Health professionals are highly respected and regarded as individuals that work to protect and improve a person’s health in a safe environment by diagnosing and treating the person with the illness that results in recovery from mental, physical or social perspectives, either directly or indirectly (Kurban, 2010, pg. 760). Therefore, it is important for nurses to understand the difference between law and ethics as in some instances, ethical, legal and clinical issues may overlap. Nurses continually to face ethical challenges when providing care to patients and therefore imperative in understanding the difference between law and ethics as in some instances ethical, legal and clinical issues often overlap.
The professional code of conduct and ethics for nurses emphasize the key standards and professional practices of all nursing and midwifery employees and outlines their professional responsibilities. The code of conduct and ethics should be used jointly as a tool that helps support decision-making, reflection and learning and development (Nursing and Midwifery Board of Australia, 2016).
o Conduct 1: Nurses value quality nursing care for all people – It is evidently clear in the coroner’s findings that none of the nursing staff referred to the baseline observations taken by the EN and the integrated progress notes that clearly signified a deterioration in the patient. The code of professional conduct states, RN’s must accept accountability for decisions, actions, behaviours, and responsibilities inherent in their role and not compromise the safety or quality of care (Nursing and Midwifery Board of Australia, 2016).
o Conduct 5: Nurses value informed decision-making, however, EN Laja failed to report changes in the patient’s vital observations to the Registered Nurse that she would be working. Her decision inhibited any clinical decisions that could be made by the RN on duty. Failure to rescue in this situation was due to EN Laja’s inability to recognize the patient’s deterioration and not providing necessary nursing interventions, such as calling a MET due to poor clinical reasoning skills (Levett-Jones, et al., 2010).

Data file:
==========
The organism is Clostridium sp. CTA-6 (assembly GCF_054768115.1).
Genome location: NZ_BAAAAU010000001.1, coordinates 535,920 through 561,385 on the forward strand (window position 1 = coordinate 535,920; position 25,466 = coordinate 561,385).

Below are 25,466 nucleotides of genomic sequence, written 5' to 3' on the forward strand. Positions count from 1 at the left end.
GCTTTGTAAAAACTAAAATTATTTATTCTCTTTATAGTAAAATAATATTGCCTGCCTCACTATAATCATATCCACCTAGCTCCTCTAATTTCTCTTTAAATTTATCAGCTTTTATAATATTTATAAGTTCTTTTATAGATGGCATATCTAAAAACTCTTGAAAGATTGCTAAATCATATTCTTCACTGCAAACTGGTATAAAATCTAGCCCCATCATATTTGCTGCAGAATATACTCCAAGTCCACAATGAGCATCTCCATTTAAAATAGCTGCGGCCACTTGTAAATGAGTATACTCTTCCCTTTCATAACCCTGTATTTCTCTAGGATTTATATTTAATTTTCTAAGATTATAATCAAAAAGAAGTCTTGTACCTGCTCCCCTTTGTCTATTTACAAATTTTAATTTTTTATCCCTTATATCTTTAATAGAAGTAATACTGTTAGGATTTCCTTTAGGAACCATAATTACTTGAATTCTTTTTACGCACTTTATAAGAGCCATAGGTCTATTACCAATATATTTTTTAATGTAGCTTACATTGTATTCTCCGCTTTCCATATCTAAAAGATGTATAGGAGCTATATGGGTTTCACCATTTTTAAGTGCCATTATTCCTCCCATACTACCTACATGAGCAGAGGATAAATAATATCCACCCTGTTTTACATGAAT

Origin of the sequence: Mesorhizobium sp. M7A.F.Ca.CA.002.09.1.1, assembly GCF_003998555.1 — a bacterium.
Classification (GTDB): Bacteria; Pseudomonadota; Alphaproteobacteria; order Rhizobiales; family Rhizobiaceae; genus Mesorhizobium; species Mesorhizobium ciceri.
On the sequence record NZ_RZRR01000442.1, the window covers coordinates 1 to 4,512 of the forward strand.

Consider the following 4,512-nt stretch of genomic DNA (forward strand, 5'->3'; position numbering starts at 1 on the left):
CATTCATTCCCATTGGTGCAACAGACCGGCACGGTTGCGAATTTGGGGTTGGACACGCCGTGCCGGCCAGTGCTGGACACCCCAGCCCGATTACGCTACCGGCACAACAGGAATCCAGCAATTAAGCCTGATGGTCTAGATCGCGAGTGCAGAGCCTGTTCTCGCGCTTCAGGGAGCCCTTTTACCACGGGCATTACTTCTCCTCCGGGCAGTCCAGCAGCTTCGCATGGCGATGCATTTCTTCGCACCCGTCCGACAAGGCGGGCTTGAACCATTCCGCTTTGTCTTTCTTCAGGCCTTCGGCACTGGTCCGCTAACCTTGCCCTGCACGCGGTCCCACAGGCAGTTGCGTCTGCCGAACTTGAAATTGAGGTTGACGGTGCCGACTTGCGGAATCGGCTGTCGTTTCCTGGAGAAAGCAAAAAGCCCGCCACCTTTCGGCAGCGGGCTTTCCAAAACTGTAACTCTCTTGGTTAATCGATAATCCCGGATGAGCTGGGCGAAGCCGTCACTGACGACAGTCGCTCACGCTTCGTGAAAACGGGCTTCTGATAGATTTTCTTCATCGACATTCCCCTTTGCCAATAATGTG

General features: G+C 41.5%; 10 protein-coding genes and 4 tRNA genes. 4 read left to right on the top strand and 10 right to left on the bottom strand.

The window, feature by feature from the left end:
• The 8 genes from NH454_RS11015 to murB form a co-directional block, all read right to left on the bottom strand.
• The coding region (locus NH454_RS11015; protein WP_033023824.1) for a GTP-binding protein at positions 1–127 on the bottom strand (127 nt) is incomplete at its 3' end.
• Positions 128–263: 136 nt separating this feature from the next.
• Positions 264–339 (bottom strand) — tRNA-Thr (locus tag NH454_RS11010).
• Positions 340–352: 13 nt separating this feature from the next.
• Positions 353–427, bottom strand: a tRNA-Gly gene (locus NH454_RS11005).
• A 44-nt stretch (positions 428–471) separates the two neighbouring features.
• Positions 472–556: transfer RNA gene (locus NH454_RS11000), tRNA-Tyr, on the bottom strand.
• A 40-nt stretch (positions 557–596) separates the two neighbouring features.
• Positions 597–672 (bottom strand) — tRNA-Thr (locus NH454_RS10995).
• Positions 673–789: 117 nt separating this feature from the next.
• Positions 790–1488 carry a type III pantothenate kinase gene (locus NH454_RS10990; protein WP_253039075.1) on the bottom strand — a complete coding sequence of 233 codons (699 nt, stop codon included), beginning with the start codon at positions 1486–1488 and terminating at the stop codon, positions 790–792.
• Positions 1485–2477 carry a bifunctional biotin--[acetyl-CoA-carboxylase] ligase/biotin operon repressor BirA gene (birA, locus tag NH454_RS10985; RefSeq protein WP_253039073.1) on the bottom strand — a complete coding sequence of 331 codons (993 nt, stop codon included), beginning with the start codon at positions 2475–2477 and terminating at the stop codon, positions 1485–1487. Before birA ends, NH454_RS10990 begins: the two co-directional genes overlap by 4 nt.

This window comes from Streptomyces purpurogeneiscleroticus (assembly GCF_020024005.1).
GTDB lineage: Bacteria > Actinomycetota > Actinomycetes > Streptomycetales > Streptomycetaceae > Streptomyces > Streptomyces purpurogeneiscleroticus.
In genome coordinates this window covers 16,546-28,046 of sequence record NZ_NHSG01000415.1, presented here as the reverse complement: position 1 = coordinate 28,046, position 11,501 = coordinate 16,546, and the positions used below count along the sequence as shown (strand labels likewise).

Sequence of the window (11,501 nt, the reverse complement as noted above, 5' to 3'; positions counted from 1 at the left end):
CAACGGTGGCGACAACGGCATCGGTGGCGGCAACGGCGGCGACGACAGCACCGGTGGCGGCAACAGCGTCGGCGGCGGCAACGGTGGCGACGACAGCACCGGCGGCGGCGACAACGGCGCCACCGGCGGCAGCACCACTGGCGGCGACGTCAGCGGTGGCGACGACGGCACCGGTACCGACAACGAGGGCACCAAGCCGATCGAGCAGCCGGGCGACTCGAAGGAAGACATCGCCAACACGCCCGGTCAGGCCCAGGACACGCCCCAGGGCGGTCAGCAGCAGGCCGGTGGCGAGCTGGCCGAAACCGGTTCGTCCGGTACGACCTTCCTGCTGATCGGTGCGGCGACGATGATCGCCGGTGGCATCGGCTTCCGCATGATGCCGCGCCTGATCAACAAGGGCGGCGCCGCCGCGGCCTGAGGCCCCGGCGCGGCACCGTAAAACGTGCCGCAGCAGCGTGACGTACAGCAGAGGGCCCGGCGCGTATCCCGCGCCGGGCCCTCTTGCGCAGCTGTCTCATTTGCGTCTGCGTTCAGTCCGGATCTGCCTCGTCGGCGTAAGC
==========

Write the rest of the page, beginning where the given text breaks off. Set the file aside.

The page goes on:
o Conduct 6: Nurses value the culture of safety in nursing and healthcare- The EN, RN’s failed to provide safe and quality care in that they did not process some of the patient signs and symptoms that indicated her rapid deterioration
o Conduct 7: Nurses value ethical management of information –record keeping regarding the care for Mrs. McKay-HALL was not adequately maintained thereby making it relatively challenging in providing a clear pattern of the patient’s deterioration.
(Nursing and Midwifery Board of Australia, 2016)
The nursing staff were clearly facing an ethical dilemma as to whether they should consult the family or her next of kin regarding her condition or they either neglected the need to. The nurses’ reluctance in consulting with the patient’s family may be due numerous factors such as, not wanting to burden family members with the problem; involving the family in what is considered a confidential and consulting them may be unethical and their fear of provoking a complaint that could result in litigation (Ulrich, Taylor, Soeken, O’Donnell, Farrar, Danis & Grady, 2010).